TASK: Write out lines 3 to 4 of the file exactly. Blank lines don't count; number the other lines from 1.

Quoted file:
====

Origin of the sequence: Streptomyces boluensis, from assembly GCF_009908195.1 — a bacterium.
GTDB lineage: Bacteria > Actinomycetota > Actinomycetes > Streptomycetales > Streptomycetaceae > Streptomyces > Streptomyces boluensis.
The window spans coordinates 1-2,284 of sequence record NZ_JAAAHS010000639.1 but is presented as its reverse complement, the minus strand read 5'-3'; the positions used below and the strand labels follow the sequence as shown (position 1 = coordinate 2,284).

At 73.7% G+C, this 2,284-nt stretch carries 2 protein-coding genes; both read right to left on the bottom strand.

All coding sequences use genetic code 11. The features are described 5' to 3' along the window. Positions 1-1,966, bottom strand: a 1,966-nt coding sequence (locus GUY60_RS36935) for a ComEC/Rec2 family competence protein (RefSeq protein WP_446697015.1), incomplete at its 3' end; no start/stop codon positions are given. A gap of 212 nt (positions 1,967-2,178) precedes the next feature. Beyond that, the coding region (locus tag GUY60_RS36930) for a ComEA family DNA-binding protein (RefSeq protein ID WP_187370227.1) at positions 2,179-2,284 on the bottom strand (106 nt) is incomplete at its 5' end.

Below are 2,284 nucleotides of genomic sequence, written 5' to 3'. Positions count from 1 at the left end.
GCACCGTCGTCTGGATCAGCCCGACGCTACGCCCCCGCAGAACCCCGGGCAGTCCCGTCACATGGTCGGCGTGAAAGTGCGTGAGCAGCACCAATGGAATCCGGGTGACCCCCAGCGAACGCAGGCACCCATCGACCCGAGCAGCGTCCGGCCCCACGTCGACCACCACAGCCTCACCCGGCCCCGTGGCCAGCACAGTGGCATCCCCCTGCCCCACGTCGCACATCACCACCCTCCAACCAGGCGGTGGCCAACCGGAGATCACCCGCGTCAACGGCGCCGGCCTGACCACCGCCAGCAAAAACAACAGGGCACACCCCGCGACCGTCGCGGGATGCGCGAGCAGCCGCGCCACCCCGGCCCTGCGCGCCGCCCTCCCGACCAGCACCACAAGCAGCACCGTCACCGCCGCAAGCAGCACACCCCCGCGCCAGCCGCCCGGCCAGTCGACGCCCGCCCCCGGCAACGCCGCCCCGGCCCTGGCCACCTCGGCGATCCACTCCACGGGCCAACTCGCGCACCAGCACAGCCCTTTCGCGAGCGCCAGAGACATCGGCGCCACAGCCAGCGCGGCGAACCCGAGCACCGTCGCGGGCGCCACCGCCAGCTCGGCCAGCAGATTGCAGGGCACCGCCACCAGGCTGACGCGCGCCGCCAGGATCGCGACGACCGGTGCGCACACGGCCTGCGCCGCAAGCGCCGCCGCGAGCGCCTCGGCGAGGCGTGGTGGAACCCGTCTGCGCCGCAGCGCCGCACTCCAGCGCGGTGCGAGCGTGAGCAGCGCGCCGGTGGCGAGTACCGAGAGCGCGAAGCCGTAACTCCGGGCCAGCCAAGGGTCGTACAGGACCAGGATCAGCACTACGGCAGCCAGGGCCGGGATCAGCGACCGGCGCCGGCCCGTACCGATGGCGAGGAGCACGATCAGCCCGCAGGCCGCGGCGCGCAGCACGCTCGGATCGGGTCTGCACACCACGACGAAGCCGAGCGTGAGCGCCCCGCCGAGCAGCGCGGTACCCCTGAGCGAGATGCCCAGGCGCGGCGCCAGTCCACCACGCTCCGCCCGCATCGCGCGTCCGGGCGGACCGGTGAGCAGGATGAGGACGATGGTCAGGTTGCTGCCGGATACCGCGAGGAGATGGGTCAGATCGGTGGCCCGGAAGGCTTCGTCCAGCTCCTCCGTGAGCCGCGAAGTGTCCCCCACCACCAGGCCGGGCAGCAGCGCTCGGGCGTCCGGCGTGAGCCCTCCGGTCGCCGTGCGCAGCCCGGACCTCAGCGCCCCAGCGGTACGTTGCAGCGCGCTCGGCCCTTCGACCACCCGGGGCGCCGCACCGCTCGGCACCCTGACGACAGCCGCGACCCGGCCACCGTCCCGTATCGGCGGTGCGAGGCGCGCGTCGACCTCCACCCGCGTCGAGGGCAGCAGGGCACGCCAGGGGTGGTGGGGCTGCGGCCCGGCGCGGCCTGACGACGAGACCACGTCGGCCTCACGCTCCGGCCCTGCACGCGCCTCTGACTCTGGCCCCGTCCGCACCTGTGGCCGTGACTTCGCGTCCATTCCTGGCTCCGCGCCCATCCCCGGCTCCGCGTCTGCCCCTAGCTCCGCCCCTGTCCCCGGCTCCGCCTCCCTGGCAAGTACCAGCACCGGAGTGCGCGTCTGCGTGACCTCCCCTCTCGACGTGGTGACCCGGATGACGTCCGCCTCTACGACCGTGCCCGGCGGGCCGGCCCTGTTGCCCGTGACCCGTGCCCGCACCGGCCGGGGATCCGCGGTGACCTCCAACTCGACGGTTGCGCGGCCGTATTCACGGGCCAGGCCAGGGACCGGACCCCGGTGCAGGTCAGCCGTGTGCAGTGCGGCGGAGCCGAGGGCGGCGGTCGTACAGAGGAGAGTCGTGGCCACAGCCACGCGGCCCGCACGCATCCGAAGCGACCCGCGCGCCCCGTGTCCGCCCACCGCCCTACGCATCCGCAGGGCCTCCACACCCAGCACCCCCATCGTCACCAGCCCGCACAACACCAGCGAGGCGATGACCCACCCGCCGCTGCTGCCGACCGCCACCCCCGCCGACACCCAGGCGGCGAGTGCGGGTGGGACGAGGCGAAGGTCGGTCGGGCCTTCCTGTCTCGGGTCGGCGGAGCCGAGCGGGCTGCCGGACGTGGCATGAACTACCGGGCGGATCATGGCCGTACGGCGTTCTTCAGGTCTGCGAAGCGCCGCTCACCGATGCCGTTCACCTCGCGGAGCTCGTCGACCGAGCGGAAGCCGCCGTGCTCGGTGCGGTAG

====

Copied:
The window spans coordinates 1-2,284 of sequence record NZ_JAAAHS010000639.1 but is presented as its reverse complement, the minus strand read 5'-3'; the positions used below and the strand labels follow the sequence as shown (position 1 = coordinate 2,284).

At 73.7% G+C, this 2,284-nt stretch carries 2 protein-coding genes; both read right to left on the bottom strand.